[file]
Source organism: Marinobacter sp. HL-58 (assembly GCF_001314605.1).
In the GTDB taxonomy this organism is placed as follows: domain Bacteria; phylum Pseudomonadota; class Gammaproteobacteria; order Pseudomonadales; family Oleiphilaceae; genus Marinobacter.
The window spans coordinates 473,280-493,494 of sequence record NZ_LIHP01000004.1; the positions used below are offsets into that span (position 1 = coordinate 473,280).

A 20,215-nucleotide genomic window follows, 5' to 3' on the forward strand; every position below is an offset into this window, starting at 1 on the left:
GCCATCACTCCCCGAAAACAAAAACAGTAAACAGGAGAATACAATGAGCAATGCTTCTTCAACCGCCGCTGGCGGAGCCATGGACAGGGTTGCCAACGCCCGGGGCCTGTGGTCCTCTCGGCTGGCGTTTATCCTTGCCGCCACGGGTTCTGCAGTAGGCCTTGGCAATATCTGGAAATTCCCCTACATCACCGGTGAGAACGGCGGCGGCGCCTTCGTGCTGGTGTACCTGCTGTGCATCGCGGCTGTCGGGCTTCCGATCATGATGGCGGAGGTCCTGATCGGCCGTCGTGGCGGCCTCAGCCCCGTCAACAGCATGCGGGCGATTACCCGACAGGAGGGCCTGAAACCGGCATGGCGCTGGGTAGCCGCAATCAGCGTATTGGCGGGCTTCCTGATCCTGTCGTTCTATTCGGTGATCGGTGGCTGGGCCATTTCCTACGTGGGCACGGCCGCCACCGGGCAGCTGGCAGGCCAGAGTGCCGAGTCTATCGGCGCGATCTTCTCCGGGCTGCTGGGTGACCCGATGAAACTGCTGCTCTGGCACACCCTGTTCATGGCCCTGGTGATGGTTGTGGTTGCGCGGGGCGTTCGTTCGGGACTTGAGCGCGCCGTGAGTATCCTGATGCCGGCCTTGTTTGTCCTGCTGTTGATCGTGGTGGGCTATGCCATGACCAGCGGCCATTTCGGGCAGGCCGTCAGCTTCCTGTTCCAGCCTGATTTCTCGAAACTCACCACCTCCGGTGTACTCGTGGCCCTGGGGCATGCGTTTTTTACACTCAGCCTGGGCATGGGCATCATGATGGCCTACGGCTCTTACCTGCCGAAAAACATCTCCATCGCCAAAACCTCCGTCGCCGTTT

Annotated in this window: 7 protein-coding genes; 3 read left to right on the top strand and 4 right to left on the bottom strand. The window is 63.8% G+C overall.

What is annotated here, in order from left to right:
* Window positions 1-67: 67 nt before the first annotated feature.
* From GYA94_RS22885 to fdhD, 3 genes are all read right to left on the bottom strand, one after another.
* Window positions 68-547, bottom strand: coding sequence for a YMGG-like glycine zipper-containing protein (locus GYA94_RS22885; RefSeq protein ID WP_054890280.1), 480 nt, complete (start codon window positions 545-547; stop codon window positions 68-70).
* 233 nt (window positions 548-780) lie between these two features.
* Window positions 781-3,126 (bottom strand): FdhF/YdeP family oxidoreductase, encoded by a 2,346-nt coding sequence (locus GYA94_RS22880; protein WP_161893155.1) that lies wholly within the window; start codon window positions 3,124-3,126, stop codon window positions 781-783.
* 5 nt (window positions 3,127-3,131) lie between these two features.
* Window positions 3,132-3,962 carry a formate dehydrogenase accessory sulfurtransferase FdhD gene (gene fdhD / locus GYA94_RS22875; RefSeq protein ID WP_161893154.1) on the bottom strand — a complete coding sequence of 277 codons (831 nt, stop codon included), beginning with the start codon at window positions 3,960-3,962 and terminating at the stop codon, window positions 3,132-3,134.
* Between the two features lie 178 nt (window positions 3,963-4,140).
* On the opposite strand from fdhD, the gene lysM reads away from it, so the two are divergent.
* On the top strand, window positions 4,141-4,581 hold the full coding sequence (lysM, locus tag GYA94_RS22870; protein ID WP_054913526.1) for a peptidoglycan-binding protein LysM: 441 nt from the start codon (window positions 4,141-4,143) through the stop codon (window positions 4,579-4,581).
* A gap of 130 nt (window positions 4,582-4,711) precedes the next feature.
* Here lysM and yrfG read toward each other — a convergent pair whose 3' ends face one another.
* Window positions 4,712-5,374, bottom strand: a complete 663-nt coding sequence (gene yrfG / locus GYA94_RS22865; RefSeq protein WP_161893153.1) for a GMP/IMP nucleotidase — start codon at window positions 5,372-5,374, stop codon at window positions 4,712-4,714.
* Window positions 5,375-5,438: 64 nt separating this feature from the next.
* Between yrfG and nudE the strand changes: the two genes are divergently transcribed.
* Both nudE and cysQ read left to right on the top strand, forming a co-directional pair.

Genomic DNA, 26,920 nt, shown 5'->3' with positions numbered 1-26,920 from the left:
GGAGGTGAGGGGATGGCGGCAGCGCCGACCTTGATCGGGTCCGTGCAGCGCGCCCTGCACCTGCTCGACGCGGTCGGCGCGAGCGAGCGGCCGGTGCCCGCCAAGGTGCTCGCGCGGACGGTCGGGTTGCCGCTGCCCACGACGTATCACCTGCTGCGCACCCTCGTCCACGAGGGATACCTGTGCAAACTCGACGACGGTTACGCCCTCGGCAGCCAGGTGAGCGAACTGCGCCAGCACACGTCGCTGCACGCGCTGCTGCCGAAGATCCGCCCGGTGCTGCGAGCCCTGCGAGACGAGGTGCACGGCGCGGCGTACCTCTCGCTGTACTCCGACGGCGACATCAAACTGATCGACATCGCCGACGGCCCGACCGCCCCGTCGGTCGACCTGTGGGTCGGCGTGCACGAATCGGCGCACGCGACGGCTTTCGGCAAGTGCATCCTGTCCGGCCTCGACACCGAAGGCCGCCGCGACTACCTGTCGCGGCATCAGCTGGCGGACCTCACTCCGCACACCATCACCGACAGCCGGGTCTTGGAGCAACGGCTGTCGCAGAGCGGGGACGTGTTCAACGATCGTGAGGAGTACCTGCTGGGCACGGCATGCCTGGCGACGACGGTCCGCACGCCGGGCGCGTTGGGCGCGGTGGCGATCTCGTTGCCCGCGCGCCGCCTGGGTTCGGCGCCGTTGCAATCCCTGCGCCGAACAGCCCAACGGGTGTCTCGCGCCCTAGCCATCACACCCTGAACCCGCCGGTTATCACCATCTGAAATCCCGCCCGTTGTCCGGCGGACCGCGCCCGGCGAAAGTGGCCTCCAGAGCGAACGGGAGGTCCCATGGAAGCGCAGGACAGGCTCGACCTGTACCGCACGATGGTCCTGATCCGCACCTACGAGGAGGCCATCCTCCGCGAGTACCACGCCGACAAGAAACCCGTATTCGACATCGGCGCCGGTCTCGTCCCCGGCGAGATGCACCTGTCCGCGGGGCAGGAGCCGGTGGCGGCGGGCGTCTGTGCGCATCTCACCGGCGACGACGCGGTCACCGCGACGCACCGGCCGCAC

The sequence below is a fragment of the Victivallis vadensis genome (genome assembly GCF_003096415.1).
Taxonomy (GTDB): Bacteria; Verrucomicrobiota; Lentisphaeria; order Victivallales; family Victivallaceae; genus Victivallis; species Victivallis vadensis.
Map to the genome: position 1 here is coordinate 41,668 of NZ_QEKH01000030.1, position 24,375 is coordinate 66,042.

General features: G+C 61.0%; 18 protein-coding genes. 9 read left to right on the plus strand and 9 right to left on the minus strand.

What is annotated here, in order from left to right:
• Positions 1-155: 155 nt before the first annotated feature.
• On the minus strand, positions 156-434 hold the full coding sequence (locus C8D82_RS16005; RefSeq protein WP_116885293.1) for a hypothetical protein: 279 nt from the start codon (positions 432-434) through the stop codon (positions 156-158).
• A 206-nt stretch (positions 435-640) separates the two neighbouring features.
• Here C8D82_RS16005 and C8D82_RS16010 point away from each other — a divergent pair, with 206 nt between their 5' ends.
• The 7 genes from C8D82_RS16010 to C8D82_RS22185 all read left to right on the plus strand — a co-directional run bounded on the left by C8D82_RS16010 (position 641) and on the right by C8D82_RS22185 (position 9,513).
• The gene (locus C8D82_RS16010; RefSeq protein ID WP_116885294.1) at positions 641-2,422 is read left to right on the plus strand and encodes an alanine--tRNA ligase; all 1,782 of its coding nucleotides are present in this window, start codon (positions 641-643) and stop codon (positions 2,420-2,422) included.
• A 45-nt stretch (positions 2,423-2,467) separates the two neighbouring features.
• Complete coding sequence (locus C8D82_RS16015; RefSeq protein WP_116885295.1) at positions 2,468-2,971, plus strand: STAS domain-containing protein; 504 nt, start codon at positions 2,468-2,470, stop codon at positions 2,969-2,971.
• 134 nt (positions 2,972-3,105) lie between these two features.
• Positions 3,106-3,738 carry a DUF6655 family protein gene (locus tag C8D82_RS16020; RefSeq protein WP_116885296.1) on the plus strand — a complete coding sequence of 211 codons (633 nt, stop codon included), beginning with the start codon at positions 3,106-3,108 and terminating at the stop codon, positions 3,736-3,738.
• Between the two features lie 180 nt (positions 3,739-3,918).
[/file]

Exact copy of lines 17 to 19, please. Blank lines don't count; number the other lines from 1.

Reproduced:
* On the top strand, window positions 4,141-4,581 hold the full coding sequence (lysM, locus tag GYA94_RS22870; protein ID WP_054913526.1) for a peptidoglycan-binding protein LysM: 441 nt from the start codon (window positions 4,141-4,143) through the stop codon (window positions 4,579-4,581).
* A gap of 130 nt (window positions 4,582-4,711) precedes the next feature.
* Here lysM and yrfG read toward each other — a convergent pair whose 3' ends face one another.